Bulletproof: What 20 Years Can Do To Your Health

Bulletproof: What 20 Years Can Do To Your Health

I once worked at a repair shop next to a small body shop, and I would occasionally see the two guys who worked there on my smoke breaks. Talking to these guys you could tell that something was not right. It seemed the busier they got, the more drunk they got. But, I never saw them drink or go to the liquor store down the street.

Their shop had room for only two cars, and another bay served as a makeshift spray booth. I asked a fellow employee one day about the odd behavior of the guys next door. He said, “They’re not drinkers. They’re just addicted to painting cars.”

Now it was all too clear to me. Their refusal to wear proper protective gear or even a respirator left them inhaling toxic fumes day in and day out.

They were notorious for painting cars that would have a great roof, hood and trunk. But, the longer they painted, the worse the lower parts — like doors and fenders —looked due to their increasing “buzz.”

Talking to some friends recently, I found out that the body shop was gone and one of the guys died due to liver problems.

This news made me realize that if I had been aware of all the harmful things present in a shop back then like I am now, I would have been a lot more careful.

Today, with more access to information, sometimes what I learn scares me when I think back to all the things I have been exposed to.

But, this information has made me ask a deeper question: “Whose responsibility is it to inform technicians about potential hazards?” What I realized is scary: Most of the information that I needed to protect myself was so close, but I was too impatient to look. One of the worst examples of this was perpetually not reading the label or box of the product I was using.

I am not recommending that you start looking at this information so you can start your own product liability case. In fact, I believe that knowing the dangers in your shop and preventing your own demise is a lot more desirable than injuring yourself and waiting for a court ruling or settlement check.

Thinking that a product liability lawsuit is like hitting the lottery is wrong.

But I am older now, and have seen my parents fight battles with cancer. It scares me to think how much I exposed myself unnecessarily to carcinogens in the shop, not to mention my pack-a-day smoking habit that lasted for 20 years. Back then I thought I was bulletproof, but today I realize that I was writing checks my body has to cash now.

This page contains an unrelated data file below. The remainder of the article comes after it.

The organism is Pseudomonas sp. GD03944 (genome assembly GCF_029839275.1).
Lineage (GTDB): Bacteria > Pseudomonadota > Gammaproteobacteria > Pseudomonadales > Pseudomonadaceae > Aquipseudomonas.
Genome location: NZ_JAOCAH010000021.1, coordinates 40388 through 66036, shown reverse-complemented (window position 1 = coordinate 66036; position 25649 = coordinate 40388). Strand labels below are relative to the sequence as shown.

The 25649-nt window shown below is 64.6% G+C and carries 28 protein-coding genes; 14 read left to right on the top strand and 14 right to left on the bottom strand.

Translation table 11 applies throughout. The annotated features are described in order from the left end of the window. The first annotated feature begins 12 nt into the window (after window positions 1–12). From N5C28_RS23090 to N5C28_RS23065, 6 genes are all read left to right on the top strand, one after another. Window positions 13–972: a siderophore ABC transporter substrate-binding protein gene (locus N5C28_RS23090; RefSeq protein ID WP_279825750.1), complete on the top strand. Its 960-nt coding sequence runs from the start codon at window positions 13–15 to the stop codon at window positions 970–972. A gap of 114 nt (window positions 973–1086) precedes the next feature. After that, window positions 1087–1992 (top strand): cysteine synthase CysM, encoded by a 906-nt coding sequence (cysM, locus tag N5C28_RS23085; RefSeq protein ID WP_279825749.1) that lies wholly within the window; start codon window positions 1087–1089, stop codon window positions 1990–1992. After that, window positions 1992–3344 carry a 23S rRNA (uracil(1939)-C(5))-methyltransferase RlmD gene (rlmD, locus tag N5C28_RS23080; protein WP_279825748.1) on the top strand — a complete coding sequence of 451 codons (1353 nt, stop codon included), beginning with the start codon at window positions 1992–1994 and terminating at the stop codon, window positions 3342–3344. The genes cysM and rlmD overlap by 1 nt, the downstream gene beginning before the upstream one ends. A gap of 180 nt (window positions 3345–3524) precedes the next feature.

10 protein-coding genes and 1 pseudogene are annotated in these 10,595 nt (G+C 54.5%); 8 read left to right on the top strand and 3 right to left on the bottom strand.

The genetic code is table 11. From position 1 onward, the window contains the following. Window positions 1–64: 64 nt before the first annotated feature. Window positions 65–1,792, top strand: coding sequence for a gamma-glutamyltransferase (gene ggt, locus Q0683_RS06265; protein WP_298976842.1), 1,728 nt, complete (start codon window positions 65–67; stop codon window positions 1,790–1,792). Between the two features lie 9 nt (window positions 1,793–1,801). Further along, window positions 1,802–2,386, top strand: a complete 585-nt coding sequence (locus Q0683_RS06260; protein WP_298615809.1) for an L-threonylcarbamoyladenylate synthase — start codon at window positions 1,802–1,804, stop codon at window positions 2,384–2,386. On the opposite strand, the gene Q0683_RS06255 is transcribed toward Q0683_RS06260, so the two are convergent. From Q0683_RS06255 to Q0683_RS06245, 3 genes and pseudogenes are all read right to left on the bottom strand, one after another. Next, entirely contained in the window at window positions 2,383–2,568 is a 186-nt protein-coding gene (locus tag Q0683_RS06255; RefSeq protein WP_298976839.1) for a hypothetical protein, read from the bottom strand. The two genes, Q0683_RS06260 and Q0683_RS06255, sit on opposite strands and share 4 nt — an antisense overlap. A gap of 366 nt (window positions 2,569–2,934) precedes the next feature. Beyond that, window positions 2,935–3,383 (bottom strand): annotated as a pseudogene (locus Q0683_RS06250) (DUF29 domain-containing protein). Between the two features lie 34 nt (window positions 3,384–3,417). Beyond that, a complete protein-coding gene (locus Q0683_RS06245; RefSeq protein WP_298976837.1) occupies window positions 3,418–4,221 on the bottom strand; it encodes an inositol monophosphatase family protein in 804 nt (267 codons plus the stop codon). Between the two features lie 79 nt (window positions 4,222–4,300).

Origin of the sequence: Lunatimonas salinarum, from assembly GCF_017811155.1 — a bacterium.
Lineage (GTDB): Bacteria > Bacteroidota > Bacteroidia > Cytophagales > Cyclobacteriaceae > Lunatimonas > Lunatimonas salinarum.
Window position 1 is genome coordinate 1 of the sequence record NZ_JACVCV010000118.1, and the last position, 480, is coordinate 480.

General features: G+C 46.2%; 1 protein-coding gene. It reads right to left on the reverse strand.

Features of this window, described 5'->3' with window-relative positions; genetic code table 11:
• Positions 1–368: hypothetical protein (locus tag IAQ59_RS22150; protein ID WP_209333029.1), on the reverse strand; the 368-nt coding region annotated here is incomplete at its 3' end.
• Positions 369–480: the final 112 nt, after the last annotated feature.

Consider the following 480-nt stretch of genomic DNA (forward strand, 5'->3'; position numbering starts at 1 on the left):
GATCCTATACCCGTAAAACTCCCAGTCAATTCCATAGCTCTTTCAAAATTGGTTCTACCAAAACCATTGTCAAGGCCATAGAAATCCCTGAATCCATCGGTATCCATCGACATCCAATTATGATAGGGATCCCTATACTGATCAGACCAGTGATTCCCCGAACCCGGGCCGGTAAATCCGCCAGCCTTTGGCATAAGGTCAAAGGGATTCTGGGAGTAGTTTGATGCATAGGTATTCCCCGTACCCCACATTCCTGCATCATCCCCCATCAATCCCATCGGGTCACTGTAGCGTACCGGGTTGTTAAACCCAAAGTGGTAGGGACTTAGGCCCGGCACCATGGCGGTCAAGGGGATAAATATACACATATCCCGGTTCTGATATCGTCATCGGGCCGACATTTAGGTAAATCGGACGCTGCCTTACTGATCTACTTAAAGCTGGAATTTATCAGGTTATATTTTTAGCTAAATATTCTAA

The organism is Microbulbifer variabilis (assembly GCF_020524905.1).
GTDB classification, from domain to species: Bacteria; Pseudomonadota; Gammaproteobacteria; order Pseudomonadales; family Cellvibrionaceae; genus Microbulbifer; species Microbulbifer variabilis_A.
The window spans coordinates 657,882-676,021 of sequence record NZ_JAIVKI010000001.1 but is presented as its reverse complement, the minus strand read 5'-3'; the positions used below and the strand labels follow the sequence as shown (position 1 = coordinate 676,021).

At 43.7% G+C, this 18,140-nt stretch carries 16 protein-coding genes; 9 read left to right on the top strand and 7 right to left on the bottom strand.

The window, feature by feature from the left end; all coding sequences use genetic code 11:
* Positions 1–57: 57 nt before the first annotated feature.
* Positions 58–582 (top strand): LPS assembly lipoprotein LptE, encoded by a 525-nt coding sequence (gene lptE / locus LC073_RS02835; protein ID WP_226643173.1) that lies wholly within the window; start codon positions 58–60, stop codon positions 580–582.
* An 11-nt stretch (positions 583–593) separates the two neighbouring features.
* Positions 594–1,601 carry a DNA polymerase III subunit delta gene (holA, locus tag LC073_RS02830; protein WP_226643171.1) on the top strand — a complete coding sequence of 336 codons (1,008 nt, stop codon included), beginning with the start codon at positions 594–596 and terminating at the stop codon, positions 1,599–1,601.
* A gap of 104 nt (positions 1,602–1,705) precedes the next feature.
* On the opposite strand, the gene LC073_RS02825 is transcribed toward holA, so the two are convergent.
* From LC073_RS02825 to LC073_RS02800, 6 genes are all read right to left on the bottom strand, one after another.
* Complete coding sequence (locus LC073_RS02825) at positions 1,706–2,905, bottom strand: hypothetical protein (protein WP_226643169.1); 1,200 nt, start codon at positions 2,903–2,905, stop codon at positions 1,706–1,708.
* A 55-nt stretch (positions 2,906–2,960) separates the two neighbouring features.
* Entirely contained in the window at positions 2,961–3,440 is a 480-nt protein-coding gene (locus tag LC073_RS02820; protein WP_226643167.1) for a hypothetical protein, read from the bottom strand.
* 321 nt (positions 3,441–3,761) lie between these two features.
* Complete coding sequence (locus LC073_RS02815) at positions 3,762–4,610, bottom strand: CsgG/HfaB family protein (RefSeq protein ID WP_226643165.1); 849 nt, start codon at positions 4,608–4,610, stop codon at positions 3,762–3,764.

You May Also Like

EV Charging

Charging will get better as technology improves and drivers change their behaviors.

I once worked with a technician you might call considerate. When he used a piece of equipment, he would ensure everything was clean and properly put away. For example, we had a five-gas analyzer used for state emissions testing. After every time he used the machine, the hose for the tailpipe probe was neatly coiled and hung on the machine. When he used the machine, the hose was laid on the ground and not dragged across the shop’s floor. He also was the guy who would dispose of the filters left in the oil drain by other technicians.

Being Happy Gets In The Way of Being Successful

Bryce Kenny says his greatest satisfaction comes from helping others to find the courage to chase their dreams. 

Quality Triumphs!

New technologies have changed how we interact with our cars. Now, replacement parts quality matters more than ever.

What ‘Family-Owned and Operated’ Really Entails

Having family as a part of your business creates a whole new dynamic that most people can’t comprehend.

It Ain’t Bragging If You Can Back It Up

It can be difficult to sit and read about yourself.

Other Posts

Putting Yourself First For Safety

Policies and procedures are only as good as those following them.

Why Is NHTSA Involved With RTR?

A closer look into NHTSA’s involvement with RTR.

Do OEM Service Bays Offer Opposition or opportunity?

With great power, of course, comes great responsibility.

How Effective Are Non-Competes?

NCAs restrict workers, hinder innovation, and impact employment options